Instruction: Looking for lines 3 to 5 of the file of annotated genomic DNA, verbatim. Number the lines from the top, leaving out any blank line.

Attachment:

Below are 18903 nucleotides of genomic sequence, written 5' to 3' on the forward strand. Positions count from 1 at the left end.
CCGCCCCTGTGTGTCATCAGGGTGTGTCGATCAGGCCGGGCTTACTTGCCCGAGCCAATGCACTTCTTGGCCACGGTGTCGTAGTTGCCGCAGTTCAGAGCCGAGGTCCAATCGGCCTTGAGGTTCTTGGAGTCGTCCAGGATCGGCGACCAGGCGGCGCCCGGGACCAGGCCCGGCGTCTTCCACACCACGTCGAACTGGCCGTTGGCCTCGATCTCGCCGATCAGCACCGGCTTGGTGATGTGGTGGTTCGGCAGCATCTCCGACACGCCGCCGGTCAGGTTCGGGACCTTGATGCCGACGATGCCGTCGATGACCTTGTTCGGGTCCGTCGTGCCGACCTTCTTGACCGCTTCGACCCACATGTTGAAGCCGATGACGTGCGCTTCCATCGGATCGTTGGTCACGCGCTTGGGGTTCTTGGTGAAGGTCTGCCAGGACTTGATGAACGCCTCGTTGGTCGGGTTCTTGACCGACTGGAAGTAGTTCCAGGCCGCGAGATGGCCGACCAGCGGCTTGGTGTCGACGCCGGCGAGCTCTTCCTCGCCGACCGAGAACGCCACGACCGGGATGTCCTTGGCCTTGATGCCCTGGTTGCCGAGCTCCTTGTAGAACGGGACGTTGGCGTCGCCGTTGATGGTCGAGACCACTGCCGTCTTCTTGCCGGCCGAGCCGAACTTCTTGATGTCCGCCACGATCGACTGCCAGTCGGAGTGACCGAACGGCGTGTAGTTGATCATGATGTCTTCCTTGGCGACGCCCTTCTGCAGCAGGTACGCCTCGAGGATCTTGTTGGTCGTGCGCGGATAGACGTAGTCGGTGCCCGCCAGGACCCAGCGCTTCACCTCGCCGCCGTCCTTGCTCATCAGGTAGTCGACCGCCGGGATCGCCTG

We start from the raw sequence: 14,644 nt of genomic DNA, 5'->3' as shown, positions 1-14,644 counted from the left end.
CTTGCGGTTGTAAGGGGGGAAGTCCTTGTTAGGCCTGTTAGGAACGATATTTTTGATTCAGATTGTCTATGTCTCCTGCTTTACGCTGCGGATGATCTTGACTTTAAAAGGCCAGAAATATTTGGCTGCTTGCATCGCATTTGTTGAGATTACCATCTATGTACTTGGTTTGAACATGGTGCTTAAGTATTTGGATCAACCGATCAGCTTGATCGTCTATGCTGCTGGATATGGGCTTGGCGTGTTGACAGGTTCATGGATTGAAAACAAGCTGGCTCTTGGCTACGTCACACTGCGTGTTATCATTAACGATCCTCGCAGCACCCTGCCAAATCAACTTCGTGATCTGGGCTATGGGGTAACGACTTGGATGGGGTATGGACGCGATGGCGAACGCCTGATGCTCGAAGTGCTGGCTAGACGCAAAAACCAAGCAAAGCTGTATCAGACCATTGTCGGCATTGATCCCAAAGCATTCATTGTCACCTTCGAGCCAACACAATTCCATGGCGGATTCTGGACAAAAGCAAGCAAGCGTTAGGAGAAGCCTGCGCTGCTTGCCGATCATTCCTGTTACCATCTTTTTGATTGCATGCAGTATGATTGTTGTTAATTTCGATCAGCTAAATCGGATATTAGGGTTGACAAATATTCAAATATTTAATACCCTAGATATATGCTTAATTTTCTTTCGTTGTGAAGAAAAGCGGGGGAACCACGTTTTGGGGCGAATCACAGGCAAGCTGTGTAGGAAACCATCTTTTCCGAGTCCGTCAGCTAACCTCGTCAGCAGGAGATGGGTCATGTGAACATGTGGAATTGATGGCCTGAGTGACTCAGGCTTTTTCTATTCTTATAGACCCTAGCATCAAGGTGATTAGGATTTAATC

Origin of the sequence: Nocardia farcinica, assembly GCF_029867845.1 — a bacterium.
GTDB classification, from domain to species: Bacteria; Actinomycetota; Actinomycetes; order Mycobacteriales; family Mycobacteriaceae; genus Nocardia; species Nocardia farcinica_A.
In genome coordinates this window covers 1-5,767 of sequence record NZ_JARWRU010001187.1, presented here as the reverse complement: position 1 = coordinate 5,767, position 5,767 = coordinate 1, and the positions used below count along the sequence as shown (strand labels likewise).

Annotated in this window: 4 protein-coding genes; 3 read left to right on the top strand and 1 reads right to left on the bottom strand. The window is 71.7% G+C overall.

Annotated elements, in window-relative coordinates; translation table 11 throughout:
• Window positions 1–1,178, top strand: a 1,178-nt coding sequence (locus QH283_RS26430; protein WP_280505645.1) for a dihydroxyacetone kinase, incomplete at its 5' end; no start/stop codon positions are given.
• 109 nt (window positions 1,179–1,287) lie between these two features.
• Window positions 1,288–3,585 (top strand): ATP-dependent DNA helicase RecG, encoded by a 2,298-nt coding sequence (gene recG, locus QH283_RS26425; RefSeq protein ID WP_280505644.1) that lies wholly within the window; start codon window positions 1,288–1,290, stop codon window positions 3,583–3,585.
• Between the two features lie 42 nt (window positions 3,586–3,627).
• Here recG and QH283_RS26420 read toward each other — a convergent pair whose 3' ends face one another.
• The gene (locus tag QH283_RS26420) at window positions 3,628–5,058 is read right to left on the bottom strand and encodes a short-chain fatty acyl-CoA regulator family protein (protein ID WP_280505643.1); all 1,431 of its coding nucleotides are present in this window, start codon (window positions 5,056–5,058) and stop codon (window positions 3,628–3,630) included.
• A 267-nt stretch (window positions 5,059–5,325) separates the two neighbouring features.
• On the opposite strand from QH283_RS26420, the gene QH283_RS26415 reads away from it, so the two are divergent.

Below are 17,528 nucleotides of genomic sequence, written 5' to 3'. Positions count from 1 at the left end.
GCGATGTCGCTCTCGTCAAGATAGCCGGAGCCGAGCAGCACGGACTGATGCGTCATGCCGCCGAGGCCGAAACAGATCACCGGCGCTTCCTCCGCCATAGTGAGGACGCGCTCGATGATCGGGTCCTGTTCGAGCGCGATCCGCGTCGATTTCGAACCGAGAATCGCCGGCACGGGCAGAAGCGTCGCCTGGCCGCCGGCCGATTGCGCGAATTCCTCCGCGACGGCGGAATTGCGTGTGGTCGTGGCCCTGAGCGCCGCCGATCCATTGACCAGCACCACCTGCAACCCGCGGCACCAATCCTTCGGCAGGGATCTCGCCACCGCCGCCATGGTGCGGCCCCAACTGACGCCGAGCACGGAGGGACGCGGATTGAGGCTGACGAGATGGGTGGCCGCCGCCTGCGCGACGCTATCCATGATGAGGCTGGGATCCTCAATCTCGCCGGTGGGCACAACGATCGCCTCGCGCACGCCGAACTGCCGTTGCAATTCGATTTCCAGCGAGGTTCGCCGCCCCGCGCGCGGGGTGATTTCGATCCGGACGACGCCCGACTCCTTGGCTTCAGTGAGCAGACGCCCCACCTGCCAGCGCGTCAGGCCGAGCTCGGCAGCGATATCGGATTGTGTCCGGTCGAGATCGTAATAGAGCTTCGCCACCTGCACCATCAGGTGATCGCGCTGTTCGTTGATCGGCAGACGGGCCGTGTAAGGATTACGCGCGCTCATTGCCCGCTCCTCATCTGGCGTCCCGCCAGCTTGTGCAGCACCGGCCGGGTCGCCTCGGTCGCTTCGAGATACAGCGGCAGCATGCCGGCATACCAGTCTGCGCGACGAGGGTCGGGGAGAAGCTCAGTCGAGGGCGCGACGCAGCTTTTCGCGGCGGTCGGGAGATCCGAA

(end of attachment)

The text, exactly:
We start from the raw sequence: 14,644 nt of genomic DNA, 5'->3' as shown, positions 1-14,644 counted from the left end.
CTTGCGGTTGTAAGGGGGGAAGTCCTTGTTAGGCCTGTTAGGAACGATATTTTTGATTCAGATTGTCTATGTCTCCTGCTTTACGCTGCGGATGATCTTGACTTTAAAAGGCCAGAAATATTTGGCTGCTTGCATCGCATTTGTTGAGATTACCATCTATGTACTTGGTTTGAACATGGTGCTTAAGTATTTGGATCAACCGATCAGCTTGATCGTCTATGCTGCTGGATATGGGCTTGGCGTGTTGACAGGTTCATGGATTGAAAACAAGCTGGCTCTTGGCTACGTCACACTGCGTGTTATCATTAACGATCCTCGCAGCACCCTGCCAAATCAACTTCGTGATCTGGGCTATGGGGTAACGACTTGGATGGGGTATGGACGCGATGGCGAACGCCTGATGCTCGAAGTGCTGGCTAGACGCAAAAACCAAGCAAAGCTGTATCAGACCATTGTCGGCATTGATCCCAAAGCATTCATTGTCACCTTCGAGCCAACACAATTCCATGGCGGATTCTGGACAAAAGCAAGCAAGCGTTAGGAGAAGCCTGCGCTGCTTGCCGATCATTCCTGTTACCATCTTTTTGATTGCATGCAGTATGATTGTTGTTAATTTCGATCAGCTAAATCGGATATTAGGGTTGACAAATATTCAAATATTTAATACCCTAGATATATGCTTAATTTTCTTTCGTTGTGAAGAAAAGCGGGGGAACCACGTTTTGGGGCGAATCACAGGCAAGCTGTGTAGGAAACCATCTTTTCCGAGTCCGTCAGCTAACCTCGTCAGCAGGAGATGGGTCATGTGAACATGTGGAATTGATGGCCTGAGTGACTCAGGCTTTTTCTATTCTTATAGACCCTAGCATCAAGGTGATTAGGATTTAATC

Origin of the sequence: Nocardia farcinica, assembly GCF_029867845.1 — a bacterium.